Retirement has not tugged hard on Holyfield, the rare fighter who relishes training. Inspirational gospel music blares through the gym, Holyfield singing along as he endures the mind- and body-numbing ritual of prepping for his fights.
At his camp in Houston, he skips rope and attacks the punching bag to the beat of his favorite tunes collected over two decades, each song remindful of a milestone bout.
He admits to the aches and pains inescapable with creeping age, and he may cancel a session or cut one short.
“I’m not doing what I used to do, trying to burn it every day,” he said. “My body don’t recover as fast.”
In his glory days Holyfield said that he sought divine help only on the day of a bout. Now, he summons his Lord to deliver him through training sessions. “I’m paying a superprice,” he said, “because I want it at this age.”

Besides, motivation “is hard when the money hasn’t been big for quite a while,” said Tim Hallmark, his fitness adviser and nutritionist for all but one fight in the past 23 years.
Holyfield will collect $600,000 to $750,000 against Valuev, spare change for someone with career earnings of more than $200 million, including $35 million for one memorable night with Tyson. The payday for Saturday, though modest by boxing standards, calls into question whether money needs have trapped Holyfield inside the ropes.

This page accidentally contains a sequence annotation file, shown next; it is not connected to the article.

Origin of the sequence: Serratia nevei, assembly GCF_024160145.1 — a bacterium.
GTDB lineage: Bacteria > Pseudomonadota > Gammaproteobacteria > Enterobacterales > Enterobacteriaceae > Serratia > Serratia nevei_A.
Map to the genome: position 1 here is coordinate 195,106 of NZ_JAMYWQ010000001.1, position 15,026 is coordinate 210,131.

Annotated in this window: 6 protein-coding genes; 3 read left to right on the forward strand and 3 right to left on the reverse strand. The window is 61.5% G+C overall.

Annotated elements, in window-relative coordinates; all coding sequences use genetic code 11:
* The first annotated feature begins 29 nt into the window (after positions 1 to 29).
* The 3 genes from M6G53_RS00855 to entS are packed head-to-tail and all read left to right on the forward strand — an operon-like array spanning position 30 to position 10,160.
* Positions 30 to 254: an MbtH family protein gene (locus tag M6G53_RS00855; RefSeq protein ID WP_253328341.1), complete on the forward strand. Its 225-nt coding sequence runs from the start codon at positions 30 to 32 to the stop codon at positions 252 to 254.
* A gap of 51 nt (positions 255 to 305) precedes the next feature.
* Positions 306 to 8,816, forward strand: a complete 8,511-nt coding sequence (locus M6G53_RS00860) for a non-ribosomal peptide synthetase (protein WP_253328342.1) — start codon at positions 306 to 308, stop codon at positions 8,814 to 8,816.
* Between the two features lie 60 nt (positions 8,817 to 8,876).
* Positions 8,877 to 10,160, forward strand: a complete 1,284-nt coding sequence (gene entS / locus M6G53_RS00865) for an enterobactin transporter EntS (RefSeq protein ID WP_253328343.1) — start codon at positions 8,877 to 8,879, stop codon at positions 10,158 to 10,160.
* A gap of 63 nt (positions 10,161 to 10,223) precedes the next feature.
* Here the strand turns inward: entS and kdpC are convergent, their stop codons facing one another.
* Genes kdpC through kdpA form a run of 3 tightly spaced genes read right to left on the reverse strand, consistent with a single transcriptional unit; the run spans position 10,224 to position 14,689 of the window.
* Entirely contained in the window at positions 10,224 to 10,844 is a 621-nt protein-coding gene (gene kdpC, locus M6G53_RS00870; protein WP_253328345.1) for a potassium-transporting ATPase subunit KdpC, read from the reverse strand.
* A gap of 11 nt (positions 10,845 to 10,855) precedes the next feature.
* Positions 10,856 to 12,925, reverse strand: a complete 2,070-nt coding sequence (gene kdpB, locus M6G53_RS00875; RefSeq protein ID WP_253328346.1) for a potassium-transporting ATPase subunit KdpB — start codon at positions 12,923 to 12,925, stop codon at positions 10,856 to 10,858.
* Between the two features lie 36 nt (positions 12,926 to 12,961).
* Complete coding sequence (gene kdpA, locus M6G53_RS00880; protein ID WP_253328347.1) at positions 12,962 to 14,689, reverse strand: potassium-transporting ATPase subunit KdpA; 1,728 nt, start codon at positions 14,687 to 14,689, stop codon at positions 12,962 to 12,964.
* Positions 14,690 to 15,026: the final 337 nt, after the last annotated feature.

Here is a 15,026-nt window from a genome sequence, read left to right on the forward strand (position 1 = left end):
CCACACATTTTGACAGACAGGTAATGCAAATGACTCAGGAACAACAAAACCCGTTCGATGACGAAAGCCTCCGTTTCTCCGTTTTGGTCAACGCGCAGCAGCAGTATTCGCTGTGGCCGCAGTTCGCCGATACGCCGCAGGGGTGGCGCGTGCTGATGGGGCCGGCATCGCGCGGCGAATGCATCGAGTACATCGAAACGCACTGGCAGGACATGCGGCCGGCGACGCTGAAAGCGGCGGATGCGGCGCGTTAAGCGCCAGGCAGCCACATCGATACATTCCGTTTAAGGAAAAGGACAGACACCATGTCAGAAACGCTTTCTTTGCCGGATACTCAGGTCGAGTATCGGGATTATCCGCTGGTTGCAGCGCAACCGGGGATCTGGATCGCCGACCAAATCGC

Two months ago he faced possible jail time when support payments lagged for his 11-year-old son. Holyfield, now remarried, reached an agreement amid estimates that he spends $500,000 a year in child support.

Last summer foreclosure papers were drawn up and an auction scheduled for his mansion, with its 17 bathrooms and 3 kitchens, on 235 acres of rolling hills south of Atlanta. Ken Sanders, serving as Holyfield’s financial adviser, acknowledged that Holyfield nearly lost his home and toyed with the idea of filing for personal bankruptcy.